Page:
This week, EIA released its April Short-Term Energy Outlook with the expectation that U.S. gasoline price will peak at a national average of $3.66/gallon in May before softening into 2015. EIA does note, however, that select regions may be above or below the projected national average by as much as +/- 25 cents. The expected price slide is based on both crude oil prices and gasoline crack spreads (the difference between wholesale product price and the price of crude oil) which are forecast to decline.
According to EIA, On April 7, the national average regular-grade gasoline retail price stood at $3.60/gal. Most of the expected increase from the current price over the next several weeks is attributable to an increase in crack spreads as a result of typical seasonal factors such as refinery maintenance and the switch to summer-grade gasoline, which is more costly to produce than winter-grade gasoline. Gasoline crack spreads are expected to average 44 cents/gal in May, up from an average of 15 cents/gal during the first quarter.
Retail prices are expected to gradually decline after May to an average of $3.46/gal in September. The largest driver of the expected decline is falling gasoline crack spreads, which are expected to decline to an average of 29 cents/gal in September. The expected decrease in crack spreads results from a projected increase in crude oil throughput at refineries, which add supplies to the market, along with easing seasonal demand increases as the summer progresses. North Sea Brent crude oil prices are projected to fall from a March average of $107 per barrel (bbl) to a May average of $105/bbl and a September average of $103/bbl. The May-to-September crude oil price drop contributes almost 5 cents/gal to the projected decline in gasoline prices, EIA said.
Lower prices are expected ahead for farm diesel and propane. We are waiting on both to move lower in the coming weeks with farm diesel expected to bottom and flatten late this month. Propane has a little more time than does farm diesel, and we will look for buy signals in the summer months, probably around the first of July.
Crude Oil --
May 2014 WTI crude oil opened this morning at $103.44 -- $4.15 above the same time last week. Next support is at $102.00 and $98.86. A move back above the March high at $104.48 would open the door to upside risk to $112.24. April 14 heating oil opened today at $2.95, four cents above last week.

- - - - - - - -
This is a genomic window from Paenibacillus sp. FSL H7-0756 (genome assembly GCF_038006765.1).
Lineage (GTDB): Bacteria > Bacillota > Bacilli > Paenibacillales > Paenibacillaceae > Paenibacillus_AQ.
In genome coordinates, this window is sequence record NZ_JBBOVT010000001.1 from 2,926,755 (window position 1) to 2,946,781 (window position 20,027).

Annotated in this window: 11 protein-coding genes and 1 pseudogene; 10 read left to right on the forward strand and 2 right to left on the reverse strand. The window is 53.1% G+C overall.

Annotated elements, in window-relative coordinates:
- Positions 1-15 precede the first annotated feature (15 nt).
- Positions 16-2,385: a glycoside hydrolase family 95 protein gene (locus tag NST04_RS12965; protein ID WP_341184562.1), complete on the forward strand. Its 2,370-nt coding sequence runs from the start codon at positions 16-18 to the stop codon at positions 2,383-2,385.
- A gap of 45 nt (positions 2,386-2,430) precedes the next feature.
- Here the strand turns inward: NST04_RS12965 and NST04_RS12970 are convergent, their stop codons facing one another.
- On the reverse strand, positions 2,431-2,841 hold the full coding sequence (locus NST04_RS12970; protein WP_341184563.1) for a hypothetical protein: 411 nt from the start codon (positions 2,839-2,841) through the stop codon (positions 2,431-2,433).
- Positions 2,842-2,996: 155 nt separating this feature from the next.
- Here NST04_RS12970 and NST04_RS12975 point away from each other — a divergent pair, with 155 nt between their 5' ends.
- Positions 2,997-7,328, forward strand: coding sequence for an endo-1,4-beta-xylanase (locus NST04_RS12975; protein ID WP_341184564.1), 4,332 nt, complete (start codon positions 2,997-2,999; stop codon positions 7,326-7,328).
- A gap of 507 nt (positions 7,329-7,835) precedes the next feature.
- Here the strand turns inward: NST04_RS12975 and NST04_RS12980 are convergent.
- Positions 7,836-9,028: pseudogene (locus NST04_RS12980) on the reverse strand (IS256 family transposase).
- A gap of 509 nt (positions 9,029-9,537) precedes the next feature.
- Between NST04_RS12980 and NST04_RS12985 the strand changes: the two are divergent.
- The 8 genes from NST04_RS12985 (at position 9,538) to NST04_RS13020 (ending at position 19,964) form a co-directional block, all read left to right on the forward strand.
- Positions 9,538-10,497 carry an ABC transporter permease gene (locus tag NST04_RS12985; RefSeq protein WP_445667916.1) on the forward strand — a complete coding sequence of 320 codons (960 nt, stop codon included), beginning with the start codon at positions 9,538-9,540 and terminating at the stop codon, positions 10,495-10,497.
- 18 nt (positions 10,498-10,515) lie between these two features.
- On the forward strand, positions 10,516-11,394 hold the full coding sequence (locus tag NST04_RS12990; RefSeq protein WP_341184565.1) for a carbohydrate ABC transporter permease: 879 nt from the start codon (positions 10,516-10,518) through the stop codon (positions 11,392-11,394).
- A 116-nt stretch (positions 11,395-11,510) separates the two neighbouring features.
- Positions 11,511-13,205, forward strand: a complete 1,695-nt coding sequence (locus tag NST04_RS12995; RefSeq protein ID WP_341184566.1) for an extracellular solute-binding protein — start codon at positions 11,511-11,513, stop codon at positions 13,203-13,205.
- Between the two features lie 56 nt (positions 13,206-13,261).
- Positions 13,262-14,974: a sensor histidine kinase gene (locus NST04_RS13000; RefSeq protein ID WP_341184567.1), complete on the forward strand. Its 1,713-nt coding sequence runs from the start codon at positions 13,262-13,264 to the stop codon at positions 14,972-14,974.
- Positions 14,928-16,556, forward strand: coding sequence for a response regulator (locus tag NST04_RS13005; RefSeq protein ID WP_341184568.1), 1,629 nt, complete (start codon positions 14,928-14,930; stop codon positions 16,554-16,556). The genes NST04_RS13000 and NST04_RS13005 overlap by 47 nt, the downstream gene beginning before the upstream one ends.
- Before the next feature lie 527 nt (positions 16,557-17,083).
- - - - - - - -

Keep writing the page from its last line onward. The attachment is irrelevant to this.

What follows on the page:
May 2014 Brent crude oil futures opened at $107.69 -- $2.72 higher on the week. Next support lies at $104.97 and $102.64 and a move below that level would clear the way to bears' target of $100.98. Tough resistance lies at $110.33 and $111.32 along the way to $116.50.
The WTI/Brent crude spread narrowed $1.43 on the week to $4.25 at the open, with Brent at a premium.
- U.S. crude inventories gained 4.0 million barrels (mmbl) to 384.1 mmbl -- now 4.8 mmbl below year-ago.
- Gasoline inventories fell 5.2 mmbl to 210.4 mmbl -- 11.9 mmbl below year-ago.
- Distillate stocks firmed 0.2 mmbl to 113.2 mmbl -- 0.4 mmbbl above year-ago.
- National propane stocks gained 1.016 mmbl to 27.584 mmbl -- 12.441 mmbl below year-ago.
Highway Fuels --
Gasoline firms, highway diesel softens.
Average U.S. regular gasoline prices increased two cents from last week to $3.60 per gallon as of April 7, 2014, a penny less than a year ago. The Gulf Coast had the largest price increase, rising five cents to $3.39 per gallon, followed by the West Coast with an increase of three cents to $3.88 per gallon. East Coast prices increased by two cents to $3.58 per gallon. The Midwest price decreased by a penny to $3.58 per gallon, while the Rocky Mountain price decreased by half a cent, but remained at $3.45 per gallon, according to EIA.
U.S. diesel fuel prices decreased in all regions to average $3.96 per gallon, down two cents from last week and from the same time last year. The East Coast, Rocky Mountains and Midwest each fell by two cents, to $4.08, $3.96 and $3.94 per gallon respectively. The Gulf Coast and West Coast prices each decreased by a penny, to $3.79 and $3.98 per gallon respectively, according to EIA.
Look for information and statistics on LP and Farm Diesel in our weekly 'Farm Fuels in Focus' report.
Graphs and indicated text provided by EIA.